Level 1 Lesson 8 / It’s NOT me / 아니에요

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In this lesson, we are going to have a look at one way to make a negative sentence. Here, you can learn how to say that something is NOT something, like “It’s not me.” or “It’s not a book.” In Korean, if you want to say that something is NOT something you say the noun and add the expression 아니에요 [a-ni-e-yo] at the end. Listen to the lesson to find out more about this expression and be sure to check out the free PDF file too. If you have any questions, please ask us any questions in the comment! Thank you!

You can read more about 아니다 (a-ni-da) at this Korean Wiki Project page.

You can download a free PDF for this lesson here, or if you want to study with our TalkToMeInKorean textbooks, you can get them here.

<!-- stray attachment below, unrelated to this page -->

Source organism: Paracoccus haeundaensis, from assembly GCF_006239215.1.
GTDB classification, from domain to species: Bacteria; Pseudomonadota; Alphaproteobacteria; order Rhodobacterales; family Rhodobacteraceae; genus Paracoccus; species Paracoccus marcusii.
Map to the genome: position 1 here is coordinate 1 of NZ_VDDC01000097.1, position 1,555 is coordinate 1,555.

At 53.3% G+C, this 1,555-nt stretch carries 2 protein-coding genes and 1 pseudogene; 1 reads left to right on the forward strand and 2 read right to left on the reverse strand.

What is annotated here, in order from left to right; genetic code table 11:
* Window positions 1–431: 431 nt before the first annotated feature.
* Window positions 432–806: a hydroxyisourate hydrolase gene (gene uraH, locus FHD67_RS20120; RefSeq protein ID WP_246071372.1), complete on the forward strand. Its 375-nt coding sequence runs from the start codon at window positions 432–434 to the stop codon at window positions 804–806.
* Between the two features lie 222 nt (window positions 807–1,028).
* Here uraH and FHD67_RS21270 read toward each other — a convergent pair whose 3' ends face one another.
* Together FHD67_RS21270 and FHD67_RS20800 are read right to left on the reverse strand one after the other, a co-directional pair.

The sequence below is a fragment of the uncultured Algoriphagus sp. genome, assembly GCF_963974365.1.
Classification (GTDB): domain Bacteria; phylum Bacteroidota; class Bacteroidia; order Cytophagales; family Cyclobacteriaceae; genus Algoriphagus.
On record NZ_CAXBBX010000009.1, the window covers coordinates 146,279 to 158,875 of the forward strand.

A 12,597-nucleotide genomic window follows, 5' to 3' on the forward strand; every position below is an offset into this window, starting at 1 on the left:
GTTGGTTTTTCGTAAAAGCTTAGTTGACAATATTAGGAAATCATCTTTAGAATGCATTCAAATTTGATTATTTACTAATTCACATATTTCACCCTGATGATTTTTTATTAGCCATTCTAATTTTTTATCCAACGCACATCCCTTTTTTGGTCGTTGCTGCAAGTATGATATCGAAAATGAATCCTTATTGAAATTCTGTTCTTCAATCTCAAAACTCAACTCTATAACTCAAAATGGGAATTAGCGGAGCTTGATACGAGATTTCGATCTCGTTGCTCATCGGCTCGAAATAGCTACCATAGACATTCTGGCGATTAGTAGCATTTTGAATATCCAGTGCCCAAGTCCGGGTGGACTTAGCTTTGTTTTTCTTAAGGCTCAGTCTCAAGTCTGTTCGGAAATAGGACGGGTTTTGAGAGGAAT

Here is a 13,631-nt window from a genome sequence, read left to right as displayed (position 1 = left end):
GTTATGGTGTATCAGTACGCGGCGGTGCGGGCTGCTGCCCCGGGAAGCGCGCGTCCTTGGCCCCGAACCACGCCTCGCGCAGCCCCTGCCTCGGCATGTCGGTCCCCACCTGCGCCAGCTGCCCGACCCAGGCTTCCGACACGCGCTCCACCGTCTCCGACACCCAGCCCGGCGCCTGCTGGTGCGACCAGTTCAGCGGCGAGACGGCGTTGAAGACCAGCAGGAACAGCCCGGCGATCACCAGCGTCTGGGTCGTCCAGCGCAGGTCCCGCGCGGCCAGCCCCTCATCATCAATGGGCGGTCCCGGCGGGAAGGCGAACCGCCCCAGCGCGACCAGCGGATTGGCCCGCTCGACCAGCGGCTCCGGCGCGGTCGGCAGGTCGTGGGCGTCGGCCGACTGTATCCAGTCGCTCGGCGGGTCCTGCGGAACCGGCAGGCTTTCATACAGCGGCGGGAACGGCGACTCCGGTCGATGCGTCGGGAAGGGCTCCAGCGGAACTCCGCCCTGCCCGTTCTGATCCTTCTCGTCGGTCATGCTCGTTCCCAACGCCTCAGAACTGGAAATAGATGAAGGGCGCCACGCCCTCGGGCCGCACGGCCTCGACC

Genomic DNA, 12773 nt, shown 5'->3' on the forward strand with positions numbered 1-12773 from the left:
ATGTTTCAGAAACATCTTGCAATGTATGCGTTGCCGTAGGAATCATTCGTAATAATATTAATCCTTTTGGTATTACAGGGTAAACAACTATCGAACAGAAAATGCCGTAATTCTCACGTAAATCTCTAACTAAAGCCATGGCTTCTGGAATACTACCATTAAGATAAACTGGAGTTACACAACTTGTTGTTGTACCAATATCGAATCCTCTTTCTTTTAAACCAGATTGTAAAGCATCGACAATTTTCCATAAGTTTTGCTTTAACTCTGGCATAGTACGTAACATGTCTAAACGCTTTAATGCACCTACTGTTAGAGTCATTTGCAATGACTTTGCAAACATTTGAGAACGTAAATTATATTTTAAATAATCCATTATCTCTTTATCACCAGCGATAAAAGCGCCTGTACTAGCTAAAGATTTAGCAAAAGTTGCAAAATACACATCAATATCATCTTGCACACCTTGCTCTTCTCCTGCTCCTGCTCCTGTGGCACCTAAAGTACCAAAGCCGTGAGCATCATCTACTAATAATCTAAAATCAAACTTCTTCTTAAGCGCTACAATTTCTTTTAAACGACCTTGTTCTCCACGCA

• Zahra

    안녕하세요 ^^
    If I want to say (I am not a teacher . I am a student) is the following sentence correct ?
    저 선생 아니에요 . 저 학생이예요.
    감사합니다 ~☆↓☆~

    • Kim Minsuh

      That is right. You are missing the subject-marking particle 는, but you can omit it when speaking.

    • Zahra

      감사합니다 ^^
      For your answer

  • cheong yana

    “저는 학생이에요” ……맞아요؟

  • yourippehdees

    나는 학생 안이에요. 나도 산생님가 안이에요. 하지만 한국어를 곰부해요, 그런데 학생즘 이에요.

    • JooyeonPark

      Can you give me English sentences? i didnt really get what you meant. Sorry :(

    • Elise Mathis

      Are you saying : I am not a student. I am also not a teacher. However, I am studying Korean, by the way I have a Student ID?

    • yourippehdees